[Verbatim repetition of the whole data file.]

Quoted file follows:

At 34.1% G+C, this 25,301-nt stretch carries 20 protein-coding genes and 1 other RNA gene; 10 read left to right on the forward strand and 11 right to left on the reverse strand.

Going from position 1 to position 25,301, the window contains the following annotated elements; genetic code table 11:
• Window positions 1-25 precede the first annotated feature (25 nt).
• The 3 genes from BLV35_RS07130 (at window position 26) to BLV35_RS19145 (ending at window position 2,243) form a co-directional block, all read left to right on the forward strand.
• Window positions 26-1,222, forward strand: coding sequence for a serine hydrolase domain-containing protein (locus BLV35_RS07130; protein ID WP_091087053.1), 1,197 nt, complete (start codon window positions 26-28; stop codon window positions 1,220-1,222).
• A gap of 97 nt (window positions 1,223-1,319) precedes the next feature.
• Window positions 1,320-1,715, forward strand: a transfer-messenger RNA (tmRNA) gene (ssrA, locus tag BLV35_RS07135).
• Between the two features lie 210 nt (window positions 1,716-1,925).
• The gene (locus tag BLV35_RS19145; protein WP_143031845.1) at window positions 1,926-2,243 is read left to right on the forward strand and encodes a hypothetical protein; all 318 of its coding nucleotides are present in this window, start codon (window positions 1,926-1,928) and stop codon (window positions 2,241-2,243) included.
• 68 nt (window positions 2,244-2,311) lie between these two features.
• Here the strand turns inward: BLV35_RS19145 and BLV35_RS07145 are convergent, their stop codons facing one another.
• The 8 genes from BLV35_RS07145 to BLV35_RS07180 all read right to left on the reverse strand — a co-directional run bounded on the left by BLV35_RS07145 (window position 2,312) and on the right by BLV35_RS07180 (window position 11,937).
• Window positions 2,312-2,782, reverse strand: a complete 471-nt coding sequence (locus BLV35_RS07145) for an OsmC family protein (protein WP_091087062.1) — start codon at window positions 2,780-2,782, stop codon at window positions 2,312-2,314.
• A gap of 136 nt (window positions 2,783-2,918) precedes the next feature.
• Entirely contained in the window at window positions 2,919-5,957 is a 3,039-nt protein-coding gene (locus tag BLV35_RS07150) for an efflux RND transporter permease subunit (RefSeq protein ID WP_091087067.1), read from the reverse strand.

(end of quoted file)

At 34.1% G+C, this 25,301-nt stretch carries 20 protein-coding genes and 1 other RNA gene; 10 read left to right on the forward strand and 11 right to left on the reverse strand.

Going from position 1 to position 25,301, the window contains the following annotated elements; genetic code table 11:
• Window positions 1-25 precede the first annotated feature (25 nt).
• The 3 genes from BLV35_RS07130 (at window position 26) to BLV35_RS19145 (ending at window position 2,243) form a co-directional block, all read left to right on the forward strand.
• Window positions 26-1,222, forward strand: coding sequence for a serine hydrolase domain-containing protein (locus BLV35_RS07130; protein ID WP_091087053.1), 1,197 nt, complete (start codon window positions 26-28; stop codon window positions 1,220-1,222).
• A gap of 97 nt (window positions 1,223-1,319) precedes the next feature.
• Window positions 1,320-1,715, forward strand: a transfer-messenger RNA (tmRNA) gene (ssrA, locus tag BLV35_RS07135).
• Between the two features lie 210 nt (window positions 1,716-1,925).
• The gene (locus tag BLV35_RS19145; protein WP_143031845.1) at window positions 1,926-2,243 is read left to right on the forward strand and encodes a hypothetical protein; all 318 of its coding nucleotides are present in this window, start codon (window positions 1,926-1,928) and stop codon (window positions 2,241-2,243) included.
• 68 nt (window positions 2,244-2,311) lie between these two features.
• Here the strand turns inward: BLV35_RS19145 and BLV35_RS07145 are convergent, their stop codons facing one another.
• The 8 genes from BLV35_RS07145 to BLV35_RS07180 all read right to left on the reverse strand — a co-directional run bounded on the left by BLV35_RS07145 (window position 2,312) and on the right by BLV35_RS07180 (window position 11,937).
• Window positions 2,312-2,782, reverse strand: a complete 471-nt coding sequence (locus BLV35_RS07145) for an OsmC family protein (protein WP_091087062.1) — start codon at window positions 2,780-2,782, stop codon at window positions 2,312-2,314.
• A gap of 136 nt (window positions 2,783-2,918) precedes the next feature.
• Entirely contained in the window at window positions 2,919-5,957 is a 3,039-nt protein-coding gene (locus tag BLV35_RS07150) for an efflux RND transporter permease subunit (RefSeq protein ID WP_091087067.1), read from the reverse strand.